The Process of Appealing an IRS Audit
Finding out that you are facing an IRS tax audit can be overwhelming and frightening, even if you are confident that you have nothing to hide. Knowing the IRS may blow the smallest of mistakes out of proportion can instantly leave your stomach in a knot. You may start to doubt everything you have kept track of and wonder what you should be doing during an IRS audit. Before panicking, it is important that you take a deep breath and realize that an audit report is not the final ruling, only the proposal of what the auditor believes to be a valid assessment of the facts. You have the chance to appeal their decision,, contest their claims, and share your side of the story.
However, without a seasoned San Diego IRS tax lawyer by your side throughout the process, it can be much more difficult to clear your name. That is why having representation and counsel during this time is so crucial.
How to Appeal Your IRS Audit Report
When the IRS auditor believes they have all the information they need, they will finish the audit and send what is known as an examination report. In this report, the details of what the auditor found will be listed, including any proposed adjustments to your tax return and any amount they believe is owed. Once you have received this, you have 30 days to file an appeal with the IRS wherein you dispute any of the auditor's findings.
When you file the appeal, it should be in writing and sent back within the given timeframe. Make sure you also get proof of mailing just in case. An IRS appeals officers will review your reasons for contesting the report and may set up a hearing. If they believe there are incorrect findings, they have the power to erase them.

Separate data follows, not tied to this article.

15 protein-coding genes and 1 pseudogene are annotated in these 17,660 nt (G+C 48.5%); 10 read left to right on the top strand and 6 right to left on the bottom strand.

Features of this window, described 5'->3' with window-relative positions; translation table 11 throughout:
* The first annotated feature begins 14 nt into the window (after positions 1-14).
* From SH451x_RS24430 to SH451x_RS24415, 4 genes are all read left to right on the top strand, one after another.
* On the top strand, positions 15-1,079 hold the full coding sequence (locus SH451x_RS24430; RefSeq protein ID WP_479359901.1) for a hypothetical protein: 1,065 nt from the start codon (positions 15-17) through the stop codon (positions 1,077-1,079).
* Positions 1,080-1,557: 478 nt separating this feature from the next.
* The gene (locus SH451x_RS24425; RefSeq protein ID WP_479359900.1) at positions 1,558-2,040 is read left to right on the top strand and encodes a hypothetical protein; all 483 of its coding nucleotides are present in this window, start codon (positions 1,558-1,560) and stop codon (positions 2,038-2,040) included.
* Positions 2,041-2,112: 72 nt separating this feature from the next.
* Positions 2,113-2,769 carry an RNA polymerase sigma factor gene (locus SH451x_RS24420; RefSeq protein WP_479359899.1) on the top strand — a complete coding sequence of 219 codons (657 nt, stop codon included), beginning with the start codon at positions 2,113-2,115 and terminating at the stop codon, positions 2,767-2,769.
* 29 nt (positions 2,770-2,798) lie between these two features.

Second Chances: Notice of Deficiency
What happens if you don’t respond to the examination report in time? You still have another chance to appeal. The IRS should send a second notice, known as a notice of deficiency. This document is very similar to the first, detailing the changes that the IRS is proposing to your tax return. The difference, however, is that instead of filing an appeal to meet with an IRS appeals officer, your case will be heard by the U.S. Tax Court.
You will have 90 days to file a complaint (or petition) with the Tax Court detailing why you believe the audit report was incorrect. Following this, the Tax Court will set a case for trial. If you do not go to court within the 90 days, the audit will become final, with the IRS making the report official. This means they can start collecting the money you allegedly owe.
Whether you go through Tax Court or an IRS appeals officer, the end goal of an appeal/complaint is to settle your case fairly. If you are ready to pursue the process of appealing your report, contact our San Diego IRS tax audit attorneys.